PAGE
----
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"Does a green potato=poison?"

I'm always a little concerned when I see green on potatoes. My wife tends to be more casual about it. Tonight we have local potatoes grown here in Palmer, Alaska; 'golds', I think. They are definitely green but have no sprouts. Joy says, 'Don't use sprouted potatoes that are green as the green portions as well as sprouts are poisonous.' Since there are no sprouts, are the green portions not so bad or does green=poison?

—Concerned in Palmer, Alaska


Still have more questions? You'll find more answers in our archived monthly feature articles by the Inquisitive Cooks.

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The greenish hue is actually chlorophyll, but it is also an indicator that an alkaloid, called solanine, may be present under the skin of the potato. Solanine develops in potatoes when they are stored in the presence of light (which also encourages chlorophyll formation) and either at very cold or quite warm temperatures. It is toxic, however it would take a very large number of green potatoes to make you ill.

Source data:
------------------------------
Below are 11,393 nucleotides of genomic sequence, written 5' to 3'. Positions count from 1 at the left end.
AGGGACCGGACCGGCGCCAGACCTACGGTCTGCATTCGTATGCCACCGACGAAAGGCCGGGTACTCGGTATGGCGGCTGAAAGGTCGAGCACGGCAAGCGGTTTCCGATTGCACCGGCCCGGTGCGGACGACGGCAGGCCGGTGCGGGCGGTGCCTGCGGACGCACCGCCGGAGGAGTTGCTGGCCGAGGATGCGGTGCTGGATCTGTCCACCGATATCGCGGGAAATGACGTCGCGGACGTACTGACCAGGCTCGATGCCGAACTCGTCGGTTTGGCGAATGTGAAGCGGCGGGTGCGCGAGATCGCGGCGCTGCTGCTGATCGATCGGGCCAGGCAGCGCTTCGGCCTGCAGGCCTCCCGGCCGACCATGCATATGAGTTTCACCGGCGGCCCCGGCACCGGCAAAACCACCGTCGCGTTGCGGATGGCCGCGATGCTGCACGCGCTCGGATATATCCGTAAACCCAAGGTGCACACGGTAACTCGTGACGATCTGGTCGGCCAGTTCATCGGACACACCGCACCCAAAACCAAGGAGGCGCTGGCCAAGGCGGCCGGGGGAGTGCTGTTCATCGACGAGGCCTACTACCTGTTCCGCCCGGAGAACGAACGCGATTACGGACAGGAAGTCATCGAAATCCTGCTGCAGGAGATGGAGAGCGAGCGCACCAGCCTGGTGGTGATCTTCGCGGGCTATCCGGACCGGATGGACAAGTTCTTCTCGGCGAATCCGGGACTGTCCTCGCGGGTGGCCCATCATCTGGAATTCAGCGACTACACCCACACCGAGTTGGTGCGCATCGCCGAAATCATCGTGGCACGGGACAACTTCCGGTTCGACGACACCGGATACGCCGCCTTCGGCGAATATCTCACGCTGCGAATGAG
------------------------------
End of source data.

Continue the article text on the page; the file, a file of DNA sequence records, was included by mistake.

Since solanine collects just under the skin, it is safe to peel away the skin and a thin layer of white flesh before you cook the potato. And you're right about the sprouts: They too can be toxic and shouldn't be eaten, though it would take many sprouts to make you ill.

It's best to check potatoes for any green coloring before you buy them. Then, store them at cool room temperature in a dark, dry place.


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